In an article published this week in the journal Foreground, West End based landscape architect, John Mongard, makes a deeply personal commitment to shift his professional and personal life to focus on mitigating the threats of global heating in his local community.

Mr Mongard says that now is the time to “plan and design landscapes not for image and amenity, but for survival”. 

He writes:

Business as usual is over. Given our failures to meet climate targets to date, this week is when I start designing for two degrees, so my landscapes will still be around in 2030. Built environment professionals need to stop worrying so much about image and worry more about building like our lives depend on it: within and for future habitats where humans, plants and animals can still actually coexist. We have to transition to cities and infrastructures made locally and from fully recycled materials; where we plant for shifting ecologies, embracing the spectrums of drought/heat and storms/floods; where the condition and quality of climate, water, energy, waste, food and soil are the primary drivers of design.

and

For my part, I have decided to transition to a practice of three days a week, leaving me time to help my local community manage climate change in the next generation. I have worked in landscape architecture for over 30 years: it’s time to transition my practice and work on climate change projects as a priority. To do this, we will scale back other work to leave time to research, to lobby and to act on deep adaptation challenges. We will focus on projects that are already planned and that we can implement in the next 10 years.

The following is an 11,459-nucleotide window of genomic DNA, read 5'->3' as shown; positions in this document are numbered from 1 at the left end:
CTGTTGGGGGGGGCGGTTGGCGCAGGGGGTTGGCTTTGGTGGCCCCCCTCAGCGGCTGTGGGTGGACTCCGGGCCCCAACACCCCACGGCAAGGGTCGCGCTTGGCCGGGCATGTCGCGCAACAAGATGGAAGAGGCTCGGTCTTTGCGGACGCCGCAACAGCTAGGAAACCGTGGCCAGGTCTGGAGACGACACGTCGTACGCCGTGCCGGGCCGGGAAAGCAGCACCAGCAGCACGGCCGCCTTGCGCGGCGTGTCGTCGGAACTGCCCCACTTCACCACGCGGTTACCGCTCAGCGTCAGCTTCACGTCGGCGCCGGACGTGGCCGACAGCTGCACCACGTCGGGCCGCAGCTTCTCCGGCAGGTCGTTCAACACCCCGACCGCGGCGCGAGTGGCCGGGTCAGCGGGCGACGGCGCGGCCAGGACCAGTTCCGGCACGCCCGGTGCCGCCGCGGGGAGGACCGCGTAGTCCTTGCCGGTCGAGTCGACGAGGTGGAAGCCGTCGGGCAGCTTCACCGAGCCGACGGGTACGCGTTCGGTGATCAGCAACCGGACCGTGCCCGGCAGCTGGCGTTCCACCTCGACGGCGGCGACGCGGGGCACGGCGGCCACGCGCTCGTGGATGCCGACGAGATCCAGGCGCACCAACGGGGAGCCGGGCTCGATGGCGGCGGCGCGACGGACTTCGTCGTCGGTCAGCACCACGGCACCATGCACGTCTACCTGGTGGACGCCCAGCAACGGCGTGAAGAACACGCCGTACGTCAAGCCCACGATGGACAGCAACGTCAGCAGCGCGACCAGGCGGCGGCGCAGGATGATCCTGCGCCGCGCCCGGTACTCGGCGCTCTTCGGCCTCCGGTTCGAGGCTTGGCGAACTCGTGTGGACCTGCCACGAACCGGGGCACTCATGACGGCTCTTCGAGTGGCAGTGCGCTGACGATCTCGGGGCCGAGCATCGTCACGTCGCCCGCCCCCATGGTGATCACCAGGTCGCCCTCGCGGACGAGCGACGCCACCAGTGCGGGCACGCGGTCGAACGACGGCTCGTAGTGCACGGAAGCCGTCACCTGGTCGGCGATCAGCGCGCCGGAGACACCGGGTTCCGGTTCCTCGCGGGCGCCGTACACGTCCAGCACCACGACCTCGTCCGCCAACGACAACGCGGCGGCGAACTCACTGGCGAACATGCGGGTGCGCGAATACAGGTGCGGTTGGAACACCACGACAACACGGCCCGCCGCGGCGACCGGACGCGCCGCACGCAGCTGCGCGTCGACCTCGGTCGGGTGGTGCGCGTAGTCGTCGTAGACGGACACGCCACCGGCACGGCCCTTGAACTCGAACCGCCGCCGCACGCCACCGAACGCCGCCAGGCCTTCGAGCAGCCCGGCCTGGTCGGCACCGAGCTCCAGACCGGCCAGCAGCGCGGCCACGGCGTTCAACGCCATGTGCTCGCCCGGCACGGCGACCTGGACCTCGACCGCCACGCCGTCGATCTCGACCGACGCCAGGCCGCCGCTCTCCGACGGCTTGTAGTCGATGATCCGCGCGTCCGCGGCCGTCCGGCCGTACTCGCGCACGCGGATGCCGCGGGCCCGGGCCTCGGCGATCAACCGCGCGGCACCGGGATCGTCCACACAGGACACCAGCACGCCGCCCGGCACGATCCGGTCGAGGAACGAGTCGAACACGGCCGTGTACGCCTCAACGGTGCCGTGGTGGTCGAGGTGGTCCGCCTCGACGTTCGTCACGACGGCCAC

Mr Mongard sets out seven ways he intends to make ‘deep adaptation’ the driving concern of his projects and professional life.

These include:

    • implementing the Green Space Strategy by the West End local community;
    • building forests and re-wilding areas
    • building city farms and urban food gardens;
    • planting street verges to create urban habitat to absorb water and reduce heat;
    • deep adaptation for flooding;
    • planning for and building regional food production farms; and
    • lobbying for a national deep adaptation agenda to create a program, funds and resources to deal with progressive climate crisis impacts.

You can read the full article HERE

Cover image by John Mongard – Tenterfield. The author’s friend’s farm burning in 2019.

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